I hope you’re excited about Journal Camp! I know I am! I remember on my first day of trade school back in 1990, Specs Howard, THE Specs Howard, founder and the man for whom the broadcast school was named, came in to meet our class, as he did all new classes on the first day. He told us that we’d all be standing up and introducing ourselves to the class and telling us why we’re here. You could hear the audible gasps. Standing up and doing public speaking? On the first day??
Specs smiled and asked everyone to think about the feeling in their stomachs the moment he said we’d be addressing the class. Then he said to think about the feeling in your stomach as you are nearing the top of the first hill on a rollercoaster. It’s the same feeling, just the choice of whether it’s negative or positive. You don’t really know if you were nervous or excited until you know how it turned out.
That was the infamous day that I stood up in front of the classmates I hadn’t really met yet and the founder of the school and said, “I’m here because this is an 8-month course and plumbing school is 9.” I got a good laugh and made some good companions for the next 8 months that day. I guess I’d have to say I was excited, not nervous.
Ever since that time, I remember that story when I think I might be nervous and remember that I probably just don’t realize I’m excited. So, for the next 5 weeks, I’m going to play the expert and give tips on journaling in the hopes that I can help people journal better, more naturally. I really hope I’ll find out later that I was excited. For now I’ll maintain that I am!
Attending Journal Camp
Good journaling is important for paper or digital Scrapbooking and I hope that you won’t be scared away by an internet blog written by someone who does digital scrapbooking if you paper-scrap. I was a paper scrapper before I went digital too! Which type of Scrapbooking is better is a personal choice. My biggest personal reason for preferring digital is that I love to journal and my husband will proofread my typing. He can’t even read my handwriting or printing. I’ve never had exemplary penmanship, even when I did calligraphy it looked very good for a fifth grader, but I was in college! So these tips and exercises are for journaling, regardless of the medium you use to scrap. The text and freebies are done off a flash drive traveling between my Windows and Mac computers too. I really am trying to welcome everyone!
There are two ways to attend Journal Camp. You can come here to the Chronicles of Nani and read the lessons at Journal Camp every Tuesday or whenever you have time during the week or you can have “home delivery.” Home delivery means that you can send me an email at firstname.lastname@example.org and the pdf file of each week’s class will be emailed to you on Tuesday. That pdf file will be downloadable at The Chronicles if you want a copy to keep for reference too. Regardless of how you prefer to get your information, you’ll still need to stop by to leave a link to your layouts to get the participation bonuses and be eligible for the weekly drawings. For paper scrappers, you can upload a scan or photo of your layout to a photo sharing site like photo bucket or flickr and leave a link in the comments to your file there. The freebies are digital products, but you can use them for hybrid projects or print them and use them in your paper layouts too.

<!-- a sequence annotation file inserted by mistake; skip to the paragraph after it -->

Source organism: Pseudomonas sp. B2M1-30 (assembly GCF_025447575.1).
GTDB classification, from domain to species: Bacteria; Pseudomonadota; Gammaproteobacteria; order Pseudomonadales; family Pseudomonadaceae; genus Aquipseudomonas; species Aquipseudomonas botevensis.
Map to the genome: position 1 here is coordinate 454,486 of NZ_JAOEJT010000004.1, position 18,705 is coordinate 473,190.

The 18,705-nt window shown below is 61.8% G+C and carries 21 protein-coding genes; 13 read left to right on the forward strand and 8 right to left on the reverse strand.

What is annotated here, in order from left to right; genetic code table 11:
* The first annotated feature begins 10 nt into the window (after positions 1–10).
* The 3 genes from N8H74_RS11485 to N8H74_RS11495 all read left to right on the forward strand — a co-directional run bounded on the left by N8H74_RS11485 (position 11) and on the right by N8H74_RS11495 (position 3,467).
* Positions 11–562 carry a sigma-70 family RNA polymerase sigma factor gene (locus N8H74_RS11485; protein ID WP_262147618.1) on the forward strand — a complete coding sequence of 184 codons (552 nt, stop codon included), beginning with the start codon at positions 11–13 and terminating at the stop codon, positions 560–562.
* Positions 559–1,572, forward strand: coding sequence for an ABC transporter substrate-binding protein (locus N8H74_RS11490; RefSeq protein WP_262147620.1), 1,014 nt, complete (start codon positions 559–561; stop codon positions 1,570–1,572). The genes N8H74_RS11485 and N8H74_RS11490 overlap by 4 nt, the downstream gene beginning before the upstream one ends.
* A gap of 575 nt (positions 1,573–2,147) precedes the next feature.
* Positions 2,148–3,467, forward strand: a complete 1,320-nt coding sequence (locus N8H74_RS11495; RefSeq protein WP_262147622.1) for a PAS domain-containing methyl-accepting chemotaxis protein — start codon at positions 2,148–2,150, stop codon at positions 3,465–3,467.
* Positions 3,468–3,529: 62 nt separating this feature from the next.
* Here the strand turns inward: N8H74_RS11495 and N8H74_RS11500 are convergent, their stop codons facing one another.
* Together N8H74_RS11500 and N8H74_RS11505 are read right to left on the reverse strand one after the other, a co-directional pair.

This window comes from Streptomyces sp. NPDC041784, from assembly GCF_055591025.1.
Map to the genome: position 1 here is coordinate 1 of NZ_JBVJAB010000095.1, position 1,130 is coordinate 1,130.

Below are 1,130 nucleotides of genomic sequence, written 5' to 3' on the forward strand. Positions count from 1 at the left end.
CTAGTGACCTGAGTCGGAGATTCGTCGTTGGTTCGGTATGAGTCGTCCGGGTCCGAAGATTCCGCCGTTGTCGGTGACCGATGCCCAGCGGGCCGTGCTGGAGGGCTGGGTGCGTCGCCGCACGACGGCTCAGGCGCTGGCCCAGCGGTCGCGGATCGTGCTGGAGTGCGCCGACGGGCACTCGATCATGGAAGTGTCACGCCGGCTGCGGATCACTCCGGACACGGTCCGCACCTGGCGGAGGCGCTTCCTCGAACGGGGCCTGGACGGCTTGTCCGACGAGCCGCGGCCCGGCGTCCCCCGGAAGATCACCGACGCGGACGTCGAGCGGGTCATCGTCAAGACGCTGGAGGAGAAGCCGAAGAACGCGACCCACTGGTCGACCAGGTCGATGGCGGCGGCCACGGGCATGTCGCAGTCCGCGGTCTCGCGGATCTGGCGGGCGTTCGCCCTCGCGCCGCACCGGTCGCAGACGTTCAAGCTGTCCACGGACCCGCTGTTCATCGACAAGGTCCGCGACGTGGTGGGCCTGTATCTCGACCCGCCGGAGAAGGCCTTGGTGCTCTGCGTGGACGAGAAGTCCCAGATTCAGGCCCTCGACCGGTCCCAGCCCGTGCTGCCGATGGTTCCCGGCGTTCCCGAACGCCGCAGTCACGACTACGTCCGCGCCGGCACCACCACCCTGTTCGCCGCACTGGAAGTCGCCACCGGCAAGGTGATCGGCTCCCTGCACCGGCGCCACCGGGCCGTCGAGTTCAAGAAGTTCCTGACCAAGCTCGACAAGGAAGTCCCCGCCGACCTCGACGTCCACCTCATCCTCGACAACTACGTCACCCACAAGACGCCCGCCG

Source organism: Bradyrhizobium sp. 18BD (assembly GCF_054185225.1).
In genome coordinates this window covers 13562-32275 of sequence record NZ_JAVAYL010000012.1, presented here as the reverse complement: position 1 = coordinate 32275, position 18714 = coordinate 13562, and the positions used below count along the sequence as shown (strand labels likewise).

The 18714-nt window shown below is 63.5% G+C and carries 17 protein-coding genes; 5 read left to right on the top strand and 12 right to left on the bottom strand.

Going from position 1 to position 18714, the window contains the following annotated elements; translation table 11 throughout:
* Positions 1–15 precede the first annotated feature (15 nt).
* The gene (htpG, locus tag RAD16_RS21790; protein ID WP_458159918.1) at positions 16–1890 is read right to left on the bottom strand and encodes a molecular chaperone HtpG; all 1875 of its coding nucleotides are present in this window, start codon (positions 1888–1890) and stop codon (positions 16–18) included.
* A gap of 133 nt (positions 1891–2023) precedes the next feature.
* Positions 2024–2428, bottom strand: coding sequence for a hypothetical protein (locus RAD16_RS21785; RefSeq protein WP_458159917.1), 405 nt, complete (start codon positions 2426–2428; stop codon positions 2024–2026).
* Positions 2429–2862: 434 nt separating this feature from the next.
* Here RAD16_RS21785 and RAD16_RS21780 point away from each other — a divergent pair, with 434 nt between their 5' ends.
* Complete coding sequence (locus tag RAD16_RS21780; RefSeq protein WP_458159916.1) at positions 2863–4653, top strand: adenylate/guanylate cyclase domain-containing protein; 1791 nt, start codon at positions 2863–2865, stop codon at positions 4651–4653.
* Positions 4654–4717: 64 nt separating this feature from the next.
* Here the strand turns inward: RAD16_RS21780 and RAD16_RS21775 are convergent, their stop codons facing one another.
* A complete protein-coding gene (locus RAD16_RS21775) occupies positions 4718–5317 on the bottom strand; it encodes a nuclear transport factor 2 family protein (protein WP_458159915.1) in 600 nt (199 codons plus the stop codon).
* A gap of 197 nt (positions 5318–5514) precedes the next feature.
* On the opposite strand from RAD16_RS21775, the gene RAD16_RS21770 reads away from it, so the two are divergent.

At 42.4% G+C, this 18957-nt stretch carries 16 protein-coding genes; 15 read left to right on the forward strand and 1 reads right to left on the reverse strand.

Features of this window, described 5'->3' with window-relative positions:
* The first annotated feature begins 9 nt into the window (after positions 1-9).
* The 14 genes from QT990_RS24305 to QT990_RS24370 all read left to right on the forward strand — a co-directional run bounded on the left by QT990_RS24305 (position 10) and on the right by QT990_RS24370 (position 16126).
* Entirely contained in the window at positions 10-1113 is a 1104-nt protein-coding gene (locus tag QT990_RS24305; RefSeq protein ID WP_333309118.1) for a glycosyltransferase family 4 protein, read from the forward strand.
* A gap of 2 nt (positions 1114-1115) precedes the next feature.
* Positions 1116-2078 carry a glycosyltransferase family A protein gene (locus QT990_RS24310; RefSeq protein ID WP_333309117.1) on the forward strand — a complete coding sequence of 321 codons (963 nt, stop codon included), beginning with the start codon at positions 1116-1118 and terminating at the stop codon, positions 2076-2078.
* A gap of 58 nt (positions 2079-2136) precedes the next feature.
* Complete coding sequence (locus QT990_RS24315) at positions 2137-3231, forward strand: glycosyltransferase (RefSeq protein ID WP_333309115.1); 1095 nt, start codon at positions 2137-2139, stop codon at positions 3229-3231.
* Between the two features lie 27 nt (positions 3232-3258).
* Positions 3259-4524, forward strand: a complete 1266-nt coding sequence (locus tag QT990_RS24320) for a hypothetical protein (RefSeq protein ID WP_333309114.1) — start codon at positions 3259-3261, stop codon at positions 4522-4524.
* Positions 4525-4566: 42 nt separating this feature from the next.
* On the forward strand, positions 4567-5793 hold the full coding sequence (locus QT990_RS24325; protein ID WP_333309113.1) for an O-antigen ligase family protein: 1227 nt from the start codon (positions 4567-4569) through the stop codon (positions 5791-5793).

There will be two freebies every week to help with your weekly pages. There will also be a participation bonus for everyone who leaves a comment with their layout link and the random generator will choose a couple of comments each week to win a gift certificate from one of our fabulous sponsor designers!
You don’t have to formally sign up or post links for the exercises. You don’t even have to let me know who you are or that you’re reading along. I hope you will though. That makes it more fun!
Why is journaling important?
People like to know the details, maybe that’s the gossip syndrome, maybe it’s a desire to be part of something, to have an “in,” to really know what’s going on. Journaling on your layouts fills in the holes. Let me share a fun story about filling in the holes!
I have a wonderful treasure. My Grandma told me that when she passed, I could have and read the love letters she and my Grandfather traded when he was in the Pacific in World War 2. She said I couldn’t read them until she was gone because they were very personal. They were private and special to her. I understood that completely. There are things, dreamy things, in my personal journal that I don’t want to share, not now, but will be my heirs’ to read at a later time.
So, I have Grandma’s letters and I’ve started to read some of them. Grandma did some editing! One letter from my Grandfather said, “I hope you wear…I like it when you wear that.” Grandma had used scissors and cut out the “…” There are words or whole paragraphs cut out of other letters too. She didn’t tell me there were pieces missing. Now I wonder, when did she do the cutting? When she got them? After my Mother was able to read? After she told me I could one day have them? Grandma and I were close and I looked up and with an impish grin said, “Okay Grandma, very funny. From now on when there is something cut out, I’ll just fill it in with “red leather corset!”
See why you don’t want to leave holes? I don’t know if my Grandmother ever had a red leather corset, but whatever it was, it was scandalous enough to want it never to be known!
The thing is, if you don’t answer questions in your scrapbook pages, someone will fill in the blanks, right or wrong. That’s human nature. Putting a picture of someone without identifying who they are, why they are there or what they’re doing, leaves the reader to make up something to fit them into the book they are looking at. You can be sitting in the next room and they might still make something up rather than ask.
The great thing about a scrapbook is that someone can look at it and share your memories when you aren’t there. They don’t have to look at something longer than they want to and can stay on a page they really like. It’s also your opportunity to tell your story. You put a lot of effort into your scrapbooks, paper or digital. Pass the whole picture of your world down and make your memories memorable!
This list is a list of things you might find useful to have for Journal Camp. Participation is up to you. You can stop by every week and participate in the exercises, you can post a link to your layouts, but you don’t have to, or you can read along and snag the freebies to study the tips at your leisure. Heck, if you are totally comfortable with your journaling and don’t want or feel the need to read the tips, you can just snag the freebies too.
For Journal Camp, it’s a good idea to have:
- A purse or briefcase-size notebook and pen or pencil